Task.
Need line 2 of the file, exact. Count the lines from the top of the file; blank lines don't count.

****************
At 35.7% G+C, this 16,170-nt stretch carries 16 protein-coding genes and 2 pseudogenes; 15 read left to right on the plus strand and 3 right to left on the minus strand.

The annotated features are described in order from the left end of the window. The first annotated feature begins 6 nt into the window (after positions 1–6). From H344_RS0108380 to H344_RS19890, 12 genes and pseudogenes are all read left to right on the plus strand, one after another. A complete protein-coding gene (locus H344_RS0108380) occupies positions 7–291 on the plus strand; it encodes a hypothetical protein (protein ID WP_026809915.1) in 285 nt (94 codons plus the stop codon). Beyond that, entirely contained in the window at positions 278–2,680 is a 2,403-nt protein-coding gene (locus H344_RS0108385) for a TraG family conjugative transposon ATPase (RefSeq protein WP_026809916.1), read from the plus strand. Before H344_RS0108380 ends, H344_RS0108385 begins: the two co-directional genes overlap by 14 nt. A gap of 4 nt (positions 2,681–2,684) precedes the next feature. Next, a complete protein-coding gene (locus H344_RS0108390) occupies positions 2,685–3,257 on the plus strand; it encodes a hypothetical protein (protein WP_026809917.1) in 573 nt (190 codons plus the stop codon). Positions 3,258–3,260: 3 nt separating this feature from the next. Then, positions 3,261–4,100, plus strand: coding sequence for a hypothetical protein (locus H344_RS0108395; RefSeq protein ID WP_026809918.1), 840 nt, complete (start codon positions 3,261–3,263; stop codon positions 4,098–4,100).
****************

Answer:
The annotated features are described in order from the left end of the window. The first annotated feature begins 6 nt into the window (after positions 1–6). From H344_RS0108380 to H344_RS19890, 12 genes and pseudogenes are all read left to right on the plus strand, one after another. A complete protein-coding gene (locus H344_RS0108380) occupies positions 7–291 on the plus strand; it encodes a hypothetical protein (protein ID WP_026809915.1) in 285 nt (94 codons plus the stop codon). Beyond that, entirely contained in the window at positions 278–2,680 is a 2,403-nt protein-coding gene (locus H344_RS0108385) for a TraG family conjugative transposon ATPase (RefSeq protein WP_026809916.1), read from the plus strand. Before H344_RS0108380 ends, H344_RS0108385 begins: the two co-directional genes overlap by 14 nt. A gap of 4 nt (positions 2,681–2,684) precedes the next feature. Next, a complete protein-coding gene (locus H344_RS0108390) occupies positions 2,685–3,257 on the plus strand; it encodes a hypothetical protein (protein WP_026809917.1) in 573 nt (190 codons plus the stop codon). Positions 3,258–3,260: 3 nt separating this feature from the next. Then, positions 3,261–4,100, plus strand: coding sequence for a hypothetical protein (locus H344_RS0108395; RefSeq protein ID WP_026809918.1), 840 nt, complete (start codon positions 3,261–3,263; stop codon positions 4,098–4,100).